The starkest example of India’s obstinacy towards Muslims is the ill-treatment of the Muslims of the Indian-held Kashmir. The 700,000 plus troops stationed in the valley have been empowered with draconian laws which have been condemned by various human rights organizations and rights activists. India’s central government has done little to stop the BJP peripheral governments from pursuing right wing agenda. According to the Human Rights Watch, Muslims are repeatedly subjected to arbitrary arrests, detention, interrogation, and torture. Authorities have been using draconian laws such as the Sedition Law and Unlawful Activities (Prevention) Act which are nebulously worded, broad, prone to misuse, and have been used to target Muslim monitories at national and state level. State-sponsored initiative “Purkhon ki Ghar Wapsi” directed against state’s minorities is a campaign of mass conversion planned by offshoot organizations of RSS, Dharma Jagran Samanavay Vibhag, and Bajrang Dal. Rape assaults are now being directed against all minority groups, including Christian Nuns. On the other hand, the caste-based segregation and attacks, in particular the ill-treatment of Dalits and Adivasis in India which has been referred to as the “Hidden Apartheid” by Human Rights Watch in its reports are some of the examples of anti-minority fervor and increasing communal polarization in India.

India’s global profile is embellished by the ideals such as world’s largest democracy and a thriving international market. But its dismal human rights record is an ugly blot on its touted credentials. While on one hand, it aspires to become a permanent member of the United Nations Security Council (UNSC), the fact of the matter is that India has repeatedly failed to uphold its international commitments and legal obligations to ensure protection of fundamental human rights. The criteria based approach to be the permanent member of UNSC requires the aspiring state to be well-qualified on factors such as: economic size, population, military capacity, commitment to democracy, human rights, financial contribution to the UN and military contribution to UN peacekeeping, record on counter-terrorism and non-proliferation. However, the unenviable and despicable human rights record of India; its hawkish attitude towards the regional countries; and the stain of defying 23 UN resolutions on the issue of Kashmir calling for peaceful settlement of the dispute certainly does not make its profile strong enough to be the permanent member of the Council having the prime responsibility of the promotion of global peace.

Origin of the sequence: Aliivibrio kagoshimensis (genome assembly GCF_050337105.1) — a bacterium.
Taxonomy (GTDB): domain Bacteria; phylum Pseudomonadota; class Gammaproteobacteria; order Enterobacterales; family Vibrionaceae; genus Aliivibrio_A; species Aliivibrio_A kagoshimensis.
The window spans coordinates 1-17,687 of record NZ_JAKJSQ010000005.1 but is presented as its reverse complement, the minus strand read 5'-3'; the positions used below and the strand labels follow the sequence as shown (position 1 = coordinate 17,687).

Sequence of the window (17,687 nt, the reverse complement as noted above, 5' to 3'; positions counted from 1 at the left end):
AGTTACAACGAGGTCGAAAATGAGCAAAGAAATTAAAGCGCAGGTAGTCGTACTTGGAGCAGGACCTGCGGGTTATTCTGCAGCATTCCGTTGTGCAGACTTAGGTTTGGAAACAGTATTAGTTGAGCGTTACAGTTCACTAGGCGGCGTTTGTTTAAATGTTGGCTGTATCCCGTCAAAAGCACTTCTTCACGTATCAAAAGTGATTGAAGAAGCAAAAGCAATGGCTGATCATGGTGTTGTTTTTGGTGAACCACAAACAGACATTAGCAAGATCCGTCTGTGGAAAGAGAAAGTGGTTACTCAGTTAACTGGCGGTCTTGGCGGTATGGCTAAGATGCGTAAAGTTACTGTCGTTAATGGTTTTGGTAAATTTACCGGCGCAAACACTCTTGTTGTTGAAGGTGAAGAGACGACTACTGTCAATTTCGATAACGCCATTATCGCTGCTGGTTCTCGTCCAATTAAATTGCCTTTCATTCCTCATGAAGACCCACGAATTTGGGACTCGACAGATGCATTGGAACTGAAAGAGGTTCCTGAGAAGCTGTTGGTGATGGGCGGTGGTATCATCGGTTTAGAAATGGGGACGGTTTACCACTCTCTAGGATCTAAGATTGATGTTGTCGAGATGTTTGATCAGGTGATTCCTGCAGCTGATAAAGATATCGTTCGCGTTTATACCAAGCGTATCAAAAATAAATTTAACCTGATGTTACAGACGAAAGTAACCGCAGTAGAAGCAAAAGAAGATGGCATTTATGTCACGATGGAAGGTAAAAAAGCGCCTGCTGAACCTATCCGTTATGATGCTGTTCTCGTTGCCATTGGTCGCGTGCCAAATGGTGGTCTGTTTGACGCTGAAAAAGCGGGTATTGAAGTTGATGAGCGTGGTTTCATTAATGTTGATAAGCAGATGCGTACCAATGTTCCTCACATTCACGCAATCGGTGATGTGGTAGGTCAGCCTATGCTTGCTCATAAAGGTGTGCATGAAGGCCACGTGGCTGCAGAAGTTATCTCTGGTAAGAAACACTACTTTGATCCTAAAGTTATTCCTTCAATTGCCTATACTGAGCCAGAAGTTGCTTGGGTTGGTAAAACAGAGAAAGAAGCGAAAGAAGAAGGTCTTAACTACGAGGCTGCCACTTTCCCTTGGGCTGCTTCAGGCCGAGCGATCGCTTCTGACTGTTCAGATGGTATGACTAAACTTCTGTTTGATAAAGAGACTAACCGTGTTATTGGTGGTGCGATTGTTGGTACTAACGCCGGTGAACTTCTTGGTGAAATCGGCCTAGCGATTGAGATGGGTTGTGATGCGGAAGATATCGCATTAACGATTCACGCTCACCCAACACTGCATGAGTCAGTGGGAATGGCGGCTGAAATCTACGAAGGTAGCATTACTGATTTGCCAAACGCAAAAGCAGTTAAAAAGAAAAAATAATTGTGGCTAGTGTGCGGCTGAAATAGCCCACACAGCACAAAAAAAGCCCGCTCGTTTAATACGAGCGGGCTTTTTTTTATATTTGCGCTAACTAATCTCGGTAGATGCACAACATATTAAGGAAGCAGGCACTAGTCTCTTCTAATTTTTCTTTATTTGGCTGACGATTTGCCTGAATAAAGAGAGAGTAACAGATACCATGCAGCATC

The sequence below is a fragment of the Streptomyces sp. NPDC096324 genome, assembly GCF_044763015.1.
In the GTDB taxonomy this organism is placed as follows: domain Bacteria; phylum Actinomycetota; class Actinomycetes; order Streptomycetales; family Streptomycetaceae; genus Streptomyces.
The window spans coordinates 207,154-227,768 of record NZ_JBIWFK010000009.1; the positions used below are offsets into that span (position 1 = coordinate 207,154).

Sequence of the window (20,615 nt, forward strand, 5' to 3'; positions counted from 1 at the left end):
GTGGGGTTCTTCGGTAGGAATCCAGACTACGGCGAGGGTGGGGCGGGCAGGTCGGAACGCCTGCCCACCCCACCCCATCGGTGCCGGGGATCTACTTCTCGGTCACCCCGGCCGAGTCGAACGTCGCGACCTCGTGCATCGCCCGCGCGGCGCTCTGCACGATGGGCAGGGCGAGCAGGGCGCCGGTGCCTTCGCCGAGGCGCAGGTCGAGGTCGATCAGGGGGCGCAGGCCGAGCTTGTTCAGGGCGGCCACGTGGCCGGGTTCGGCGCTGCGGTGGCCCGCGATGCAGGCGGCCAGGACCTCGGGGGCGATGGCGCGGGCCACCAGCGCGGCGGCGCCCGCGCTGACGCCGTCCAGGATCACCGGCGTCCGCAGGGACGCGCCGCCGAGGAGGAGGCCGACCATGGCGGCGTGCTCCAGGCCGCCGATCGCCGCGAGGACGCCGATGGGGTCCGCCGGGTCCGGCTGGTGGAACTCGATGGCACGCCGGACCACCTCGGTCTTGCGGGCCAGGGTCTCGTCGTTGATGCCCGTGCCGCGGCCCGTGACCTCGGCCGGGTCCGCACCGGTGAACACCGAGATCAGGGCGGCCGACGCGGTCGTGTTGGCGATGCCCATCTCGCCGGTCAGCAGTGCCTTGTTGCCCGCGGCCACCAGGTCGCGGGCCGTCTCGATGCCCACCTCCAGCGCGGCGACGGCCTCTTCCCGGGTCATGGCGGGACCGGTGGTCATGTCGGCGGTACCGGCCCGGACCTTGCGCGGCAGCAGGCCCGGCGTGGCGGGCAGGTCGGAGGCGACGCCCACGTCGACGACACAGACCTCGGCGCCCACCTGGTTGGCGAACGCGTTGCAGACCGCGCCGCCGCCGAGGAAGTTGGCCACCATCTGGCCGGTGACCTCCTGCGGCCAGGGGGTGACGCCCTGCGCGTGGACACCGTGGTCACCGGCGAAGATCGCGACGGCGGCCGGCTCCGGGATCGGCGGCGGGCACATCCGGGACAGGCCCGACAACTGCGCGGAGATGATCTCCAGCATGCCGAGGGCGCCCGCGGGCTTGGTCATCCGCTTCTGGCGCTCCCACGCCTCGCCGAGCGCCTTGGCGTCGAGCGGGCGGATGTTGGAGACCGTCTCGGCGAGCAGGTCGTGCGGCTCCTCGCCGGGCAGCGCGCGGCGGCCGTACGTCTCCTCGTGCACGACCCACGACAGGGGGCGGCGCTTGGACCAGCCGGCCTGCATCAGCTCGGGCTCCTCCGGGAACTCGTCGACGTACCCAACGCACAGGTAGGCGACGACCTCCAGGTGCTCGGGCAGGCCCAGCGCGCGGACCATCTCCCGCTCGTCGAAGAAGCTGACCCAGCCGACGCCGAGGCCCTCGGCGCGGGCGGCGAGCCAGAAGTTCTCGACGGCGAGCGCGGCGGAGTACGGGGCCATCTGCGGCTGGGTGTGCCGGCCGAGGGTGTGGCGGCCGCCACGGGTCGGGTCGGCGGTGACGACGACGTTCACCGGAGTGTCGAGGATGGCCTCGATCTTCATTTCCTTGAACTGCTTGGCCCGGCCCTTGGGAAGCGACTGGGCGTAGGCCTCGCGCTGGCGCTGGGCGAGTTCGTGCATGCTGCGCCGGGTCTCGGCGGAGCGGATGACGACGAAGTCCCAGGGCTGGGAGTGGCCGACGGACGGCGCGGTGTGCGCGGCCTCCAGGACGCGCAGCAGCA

A secular state ensures non-interference in the religious affairs of other groups. The assertions of world’s largest democracy and secular state are shunned aside when the ultra-nationalists of that state reject such claims through their actions and highlight its shift from secularism to religious extremism. India today is a chauvinistic and unbearable country for religious minorities. The transforming India is shedding the values of tolerance, while its social equations, religious identities and nationalism seem irreconcilable.


Tehreem Bano

is a Career Diplomat (44th Common) at Ministry of Foreign Affairs Pakistan.